In this week’s New Yorker, James Wood considers the legacy of Cervantes’ Don Quixote and evaluates Edith Grossmanâ€™s new translation of it. In the latter vein, Wood says:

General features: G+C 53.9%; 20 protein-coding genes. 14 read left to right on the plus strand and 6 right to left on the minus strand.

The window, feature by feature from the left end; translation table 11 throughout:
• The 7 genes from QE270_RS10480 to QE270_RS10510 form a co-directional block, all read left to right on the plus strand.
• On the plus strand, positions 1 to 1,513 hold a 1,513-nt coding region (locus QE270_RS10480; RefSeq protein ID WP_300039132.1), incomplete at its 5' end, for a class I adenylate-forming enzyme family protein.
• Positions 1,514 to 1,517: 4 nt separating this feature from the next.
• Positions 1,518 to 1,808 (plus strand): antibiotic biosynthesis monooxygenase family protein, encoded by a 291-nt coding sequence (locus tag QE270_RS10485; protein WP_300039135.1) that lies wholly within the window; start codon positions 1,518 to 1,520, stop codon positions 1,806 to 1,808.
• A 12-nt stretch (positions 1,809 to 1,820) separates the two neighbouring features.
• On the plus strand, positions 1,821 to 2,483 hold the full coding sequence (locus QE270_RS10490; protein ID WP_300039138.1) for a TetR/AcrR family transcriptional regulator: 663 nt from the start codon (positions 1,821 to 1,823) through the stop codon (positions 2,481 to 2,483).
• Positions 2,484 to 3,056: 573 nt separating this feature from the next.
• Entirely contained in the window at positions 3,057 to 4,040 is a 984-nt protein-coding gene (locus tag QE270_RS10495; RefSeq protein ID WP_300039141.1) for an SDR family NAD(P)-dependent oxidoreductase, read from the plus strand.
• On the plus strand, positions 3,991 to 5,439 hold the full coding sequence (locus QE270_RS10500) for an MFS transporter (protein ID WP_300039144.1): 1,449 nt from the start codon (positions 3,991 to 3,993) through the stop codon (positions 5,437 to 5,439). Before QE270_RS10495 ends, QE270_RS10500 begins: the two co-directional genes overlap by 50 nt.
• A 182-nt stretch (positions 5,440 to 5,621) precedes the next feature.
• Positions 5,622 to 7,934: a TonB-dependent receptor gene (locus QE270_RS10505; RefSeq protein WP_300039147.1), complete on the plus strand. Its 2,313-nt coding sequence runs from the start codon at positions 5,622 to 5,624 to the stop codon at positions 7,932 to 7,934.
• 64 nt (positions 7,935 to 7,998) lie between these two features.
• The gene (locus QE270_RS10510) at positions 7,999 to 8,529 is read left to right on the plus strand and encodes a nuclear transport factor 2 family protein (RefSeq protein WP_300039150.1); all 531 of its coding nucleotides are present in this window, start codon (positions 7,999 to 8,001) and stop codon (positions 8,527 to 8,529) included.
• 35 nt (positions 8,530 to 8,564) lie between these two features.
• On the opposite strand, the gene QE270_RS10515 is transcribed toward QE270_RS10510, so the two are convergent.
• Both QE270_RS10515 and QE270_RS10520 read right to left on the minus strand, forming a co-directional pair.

We are fortunate to have at present three excellent translations of â€œDon Quixoteâ€: in addition to Grossmanâ€™s, there is John Rutherfordâ€™s recent version for Penguin Classics (which takes more liberties with Sancho Panzaâ€™s demotic Spanish than Grossmanâ€™s does), and Burton Raffelâ€™s rendering for Norton. All are scholarly and elegant; in some places they are almost indistinguishable. Grossman, who has translated GarcÃa MÃ¡rquez and Vargas Llosa, has produced the most distinguished, and the most literary, of them, and those qualities are amply displayed on every page.